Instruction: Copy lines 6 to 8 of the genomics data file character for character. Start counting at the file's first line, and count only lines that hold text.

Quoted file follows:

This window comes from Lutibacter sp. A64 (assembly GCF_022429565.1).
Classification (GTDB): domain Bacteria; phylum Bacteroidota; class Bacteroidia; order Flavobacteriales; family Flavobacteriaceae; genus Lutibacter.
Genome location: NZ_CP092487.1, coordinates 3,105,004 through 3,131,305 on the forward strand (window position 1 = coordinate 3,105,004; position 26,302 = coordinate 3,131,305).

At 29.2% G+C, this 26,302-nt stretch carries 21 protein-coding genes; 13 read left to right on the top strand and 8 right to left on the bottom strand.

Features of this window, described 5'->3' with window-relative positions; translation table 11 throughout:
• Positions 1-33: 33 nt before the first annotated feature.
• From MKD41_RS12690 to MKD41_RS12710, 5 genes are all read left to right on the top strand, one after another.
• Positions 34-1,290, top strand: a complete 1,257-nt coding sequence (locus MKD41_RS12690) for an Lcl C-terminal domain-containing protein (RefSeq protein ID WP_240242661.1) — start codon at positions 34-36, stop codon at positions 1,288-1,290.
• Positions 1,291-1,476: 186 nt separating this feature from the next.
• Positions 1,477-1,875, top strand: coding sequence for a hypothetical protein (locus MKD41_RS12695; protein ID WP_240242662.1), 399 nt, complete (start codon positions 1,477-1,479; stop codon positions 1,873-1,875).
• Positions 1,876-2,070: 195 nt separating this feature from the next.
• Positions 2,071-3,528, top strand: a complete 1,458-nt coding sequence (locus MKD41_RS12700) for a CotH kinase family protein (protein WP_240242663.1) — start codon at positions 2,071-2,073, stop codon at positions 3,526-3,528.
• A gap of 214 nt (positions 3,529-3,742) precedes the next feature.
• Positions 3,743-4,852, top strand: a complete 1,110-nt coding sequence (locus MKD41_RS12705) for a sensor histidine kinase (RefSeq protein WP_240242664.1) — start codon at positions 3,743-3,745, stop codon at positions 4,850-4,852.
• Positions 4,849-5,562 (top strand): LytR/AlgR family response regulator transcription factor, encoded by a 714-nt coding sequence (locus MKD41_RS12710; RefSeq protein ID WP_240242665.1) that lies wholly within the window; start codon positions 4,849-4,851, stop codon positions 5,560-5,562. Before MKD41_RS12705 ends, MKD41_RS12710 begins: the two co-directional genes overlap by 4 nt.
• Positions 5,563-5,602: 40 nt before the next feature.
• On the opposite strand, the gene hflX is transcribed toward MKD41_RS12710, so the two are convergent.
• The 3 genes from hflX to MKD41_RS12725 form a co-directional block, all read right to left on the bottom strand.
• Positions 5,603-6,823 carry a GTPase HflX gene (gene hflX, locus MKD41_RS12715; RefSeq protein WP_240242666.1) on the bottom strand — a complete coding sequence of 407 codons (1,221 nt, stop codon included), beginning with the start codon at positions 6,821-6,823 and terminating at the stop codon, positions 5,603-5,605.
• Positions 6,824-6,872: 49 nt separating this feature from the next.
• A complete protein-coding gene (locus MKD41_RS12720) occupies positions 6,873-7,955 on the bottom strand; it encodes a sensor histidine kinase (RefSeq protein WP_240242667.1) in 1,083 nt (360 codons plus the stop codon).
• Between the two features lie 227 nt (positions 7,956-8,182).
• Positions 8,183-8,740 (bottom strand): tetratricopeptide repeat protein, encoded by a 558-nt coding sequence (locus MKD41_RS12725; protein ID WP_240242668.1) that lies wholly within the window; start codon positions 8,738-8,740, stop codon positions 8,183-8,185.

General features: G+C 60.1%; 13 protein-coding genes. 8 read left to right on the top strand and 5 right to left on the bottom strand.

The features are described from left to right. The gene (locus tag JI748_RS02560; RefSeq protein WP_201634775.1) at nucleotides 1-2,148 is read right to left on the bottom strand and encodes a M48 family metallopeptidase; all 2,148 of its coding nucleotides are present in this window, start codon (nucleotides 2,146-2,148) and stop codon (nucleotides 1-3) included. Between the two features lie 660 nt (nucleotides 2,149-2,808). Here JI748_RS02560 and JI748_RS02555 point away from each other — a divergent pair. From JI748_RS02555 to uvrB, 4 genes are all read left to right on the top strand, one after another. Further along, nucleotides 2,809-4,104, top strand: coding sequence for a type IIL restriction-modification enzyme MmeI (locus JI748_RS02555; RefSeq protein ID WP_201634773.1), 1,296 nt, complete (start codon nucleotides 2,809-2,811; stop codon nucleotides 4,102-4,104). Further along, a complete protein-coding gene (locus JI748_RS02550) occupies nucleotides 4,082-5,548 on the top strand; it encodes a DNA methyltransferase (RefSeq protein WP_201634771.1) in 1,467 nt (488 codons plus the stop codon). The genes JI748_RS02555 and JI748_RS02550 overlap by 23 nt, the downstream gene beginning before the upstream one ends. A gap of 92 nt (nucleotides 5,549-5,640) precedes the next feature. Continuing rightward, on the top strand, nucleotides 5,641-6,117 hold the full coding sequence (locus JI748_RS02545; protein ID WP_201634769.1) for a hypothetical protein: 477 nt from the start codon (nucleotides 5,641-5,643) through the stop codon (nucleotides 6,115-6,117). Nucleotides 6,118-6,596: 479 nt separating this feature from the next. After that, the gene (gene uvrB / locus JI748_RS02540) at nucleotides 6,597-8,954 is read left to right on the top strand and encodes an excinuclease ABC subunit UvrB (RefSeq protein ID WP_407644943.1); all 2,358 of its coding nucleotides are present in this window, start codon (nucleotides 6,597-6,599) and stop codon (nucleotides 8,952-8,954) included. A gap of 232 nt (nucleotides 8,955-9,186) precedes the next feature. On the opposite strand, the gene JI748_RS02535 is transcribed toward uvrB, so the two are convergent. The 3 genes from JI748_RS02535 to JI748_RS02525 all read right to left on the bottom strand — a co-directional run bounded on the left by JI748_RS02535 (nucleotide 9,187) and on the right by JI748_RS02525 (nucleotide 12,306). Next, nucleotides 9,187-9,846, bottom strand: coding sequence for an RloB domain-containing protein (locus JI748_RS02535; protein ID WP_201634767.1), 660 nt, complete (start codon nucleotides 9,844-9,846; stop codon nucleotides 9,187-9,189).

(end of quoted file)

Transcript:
• Positions 1-33: 33 nt before the first annotated feature.
• From MKD41_RS12690 to MKD41_RS12710, 5 genes are all read left to right on the top strand, one after another.
• Positions 34-1,290, top strand: a complete 1,257-nt coding sequence (locus MKD41_RS12690) for an Lcl C-terminal domain-containing protein (RefSeq protein ID WP_240242661.1) — start codon at positions 34-36, stop codon at positions 1,288-1,290.